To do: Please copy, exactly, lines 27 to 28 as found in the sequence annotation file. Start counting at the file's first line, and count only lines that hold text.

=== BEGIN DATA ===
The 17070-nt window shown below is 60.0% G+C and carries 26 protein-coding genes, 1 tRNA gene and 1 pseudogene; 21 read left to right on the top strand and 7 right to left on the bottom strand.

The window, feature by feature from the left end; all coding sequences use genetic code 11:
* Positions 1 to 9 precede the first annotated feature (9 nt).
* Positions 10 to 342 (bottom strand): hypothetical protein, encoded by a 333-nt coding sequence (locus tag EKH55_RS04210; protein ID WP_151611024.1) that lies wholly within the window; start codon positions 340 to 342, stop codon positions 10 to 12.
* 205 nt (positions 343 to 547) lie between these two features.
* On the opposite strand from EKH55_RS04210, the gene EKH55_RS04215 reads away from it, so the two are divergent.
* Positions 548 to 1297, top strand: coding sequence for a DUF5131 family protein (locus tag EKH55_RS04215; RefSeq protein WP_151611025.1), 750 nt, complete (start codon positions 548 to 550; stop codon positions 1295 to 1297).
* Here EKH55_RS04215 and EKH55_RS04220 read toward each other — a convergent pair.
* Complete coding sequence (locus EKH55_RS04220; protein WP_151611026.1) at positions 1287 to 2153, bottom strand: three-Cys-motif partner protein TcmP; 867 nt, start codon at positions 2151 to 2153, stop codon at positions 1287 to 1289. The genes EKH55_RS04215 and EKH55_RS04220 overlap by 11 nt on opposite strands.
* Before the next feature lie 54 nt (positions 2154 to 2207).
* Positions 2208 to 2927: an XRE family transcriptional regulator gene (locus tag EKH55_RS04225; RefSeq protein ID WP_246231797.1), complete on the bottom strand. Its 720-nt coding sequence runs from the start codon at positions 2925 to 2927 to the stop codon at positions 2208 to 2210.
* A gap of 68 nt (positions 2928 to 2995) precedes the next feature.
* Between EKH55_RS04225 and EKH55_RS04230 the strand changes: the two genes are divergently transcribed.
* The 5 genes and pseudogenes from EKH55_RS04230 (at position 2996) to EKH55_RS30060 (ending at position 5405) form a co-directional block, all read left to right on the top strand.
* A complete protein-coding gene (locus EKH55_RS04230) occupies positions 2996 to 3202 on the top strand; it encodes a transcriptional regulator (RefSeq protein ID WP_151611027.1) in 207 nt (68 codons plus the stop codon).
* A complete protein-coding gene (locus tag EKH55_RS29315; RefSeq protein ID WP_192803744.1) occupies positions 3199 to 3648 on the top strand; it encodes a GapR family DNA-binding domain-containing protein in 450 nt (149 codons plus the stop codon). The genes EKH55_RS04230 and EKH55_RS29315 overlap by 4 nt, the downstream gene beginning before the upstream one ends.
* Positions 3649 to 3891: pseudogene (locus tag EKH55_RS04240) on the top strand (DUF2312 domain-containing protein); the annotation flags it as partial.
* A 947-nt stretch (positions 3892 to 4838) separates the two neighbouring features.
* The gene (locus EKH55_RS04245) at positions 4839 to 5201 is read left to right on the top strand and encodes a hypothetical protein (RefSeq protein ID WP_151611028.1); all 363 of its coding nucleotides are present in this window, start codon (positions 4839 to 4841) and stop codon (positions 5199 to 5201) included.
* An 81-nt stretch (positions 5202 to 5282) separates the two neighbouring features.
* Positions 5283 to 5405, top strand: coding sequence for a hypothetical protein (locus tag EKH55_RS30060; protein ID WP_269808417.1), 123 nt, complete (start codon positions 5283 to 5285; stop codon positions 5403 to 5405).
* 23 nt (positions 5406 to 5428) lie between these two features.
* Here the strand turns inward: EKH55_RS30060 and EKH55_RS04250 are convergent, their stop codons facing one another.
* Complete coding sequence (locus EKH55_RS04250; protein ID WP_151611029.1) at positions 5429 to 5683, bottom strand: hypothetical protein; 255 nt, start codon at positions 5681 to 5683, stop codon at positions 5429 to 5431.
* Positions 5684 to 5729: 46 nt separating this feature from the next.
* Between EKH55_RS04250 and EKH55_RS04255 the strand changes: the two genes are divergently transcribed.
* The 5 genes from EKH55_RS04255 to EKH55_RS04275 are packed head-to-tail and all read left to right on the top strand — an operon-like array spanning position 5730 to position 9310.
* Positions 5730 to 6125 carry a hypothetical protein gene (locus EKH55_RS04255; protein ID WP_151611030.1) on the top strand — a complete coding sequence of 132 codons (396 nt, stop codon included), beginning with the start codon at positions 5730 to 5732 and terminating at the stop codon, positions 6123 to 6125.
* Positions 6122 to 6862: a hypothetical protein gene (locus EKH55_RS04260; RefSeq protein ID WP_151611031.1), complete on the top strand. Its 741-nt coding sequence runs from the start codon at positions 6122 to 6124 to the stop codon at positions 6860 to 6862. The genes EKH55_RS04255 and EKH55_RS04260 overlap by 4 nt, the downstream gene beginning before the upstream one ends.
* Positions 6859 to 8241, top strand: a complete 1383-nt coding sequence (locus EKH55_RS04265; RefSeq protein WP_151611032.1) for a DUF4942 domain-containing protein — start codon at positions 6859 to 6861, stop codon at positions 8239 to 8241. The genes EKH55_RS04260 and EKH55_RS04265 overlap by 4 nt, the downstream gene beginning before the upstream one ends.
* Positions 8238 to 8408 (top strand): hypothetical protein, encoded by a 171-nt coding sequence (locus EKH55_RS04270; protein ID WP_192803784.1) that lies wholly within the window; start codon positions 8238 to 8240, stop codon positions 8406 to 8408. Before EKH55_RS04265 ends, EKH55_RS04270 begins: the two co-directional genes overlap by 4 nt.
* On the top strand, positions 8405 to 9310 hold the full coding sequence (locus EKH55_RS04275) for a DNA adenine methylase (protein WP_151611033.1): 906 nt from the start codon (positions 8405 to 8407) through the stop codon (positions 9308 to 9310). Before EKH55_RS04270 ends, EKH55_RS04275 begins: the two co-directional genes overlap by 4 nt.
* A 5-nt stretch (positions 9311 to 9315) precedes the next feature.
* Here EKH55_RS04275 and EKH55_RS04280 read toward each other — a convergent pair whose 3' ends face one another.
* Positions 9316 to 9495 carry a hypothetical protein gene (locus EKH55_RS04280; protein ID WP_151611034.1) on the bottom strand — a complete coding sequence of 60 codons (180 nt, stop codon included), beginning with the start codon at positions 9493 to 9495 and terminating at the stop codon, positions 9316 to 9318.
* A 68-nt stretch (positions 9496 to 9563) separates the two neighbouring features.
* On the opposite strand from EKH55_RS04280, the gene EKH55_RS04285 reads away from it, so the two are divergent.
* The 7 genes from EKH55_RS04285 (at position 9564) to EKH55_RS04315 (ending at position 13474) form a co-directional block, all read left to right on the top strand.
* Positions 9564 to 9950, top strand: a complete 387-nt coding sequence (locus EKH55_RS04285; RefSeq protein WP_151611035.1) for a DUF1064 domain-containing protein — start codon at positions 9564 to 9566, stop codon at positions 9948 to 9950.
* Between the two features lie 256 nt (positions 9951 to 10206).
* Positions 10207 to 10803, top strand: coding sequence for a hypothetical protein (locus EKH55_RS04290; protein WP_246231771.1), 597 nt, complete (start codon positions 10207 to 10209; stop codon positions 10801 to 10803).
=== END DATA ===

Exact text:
* The 5 genes from EKH55_RS04255 to EKH55_RS04275 are packed head-to-tail and all read left to right on the top strand — an operon-like array spanning position 5730 to position 9310.
* Positions 5730 to 6125 carry a hypothetical protein gene (locus EKH55_RS04255; protein ID WP_151611030.1) on the top strand — a complete coding sequence of 132 codons (396 nt, stop codon included), beginning with the start codon at positions 5730 to 5732 and terminating at the stop codon, positions 6123 to 6125.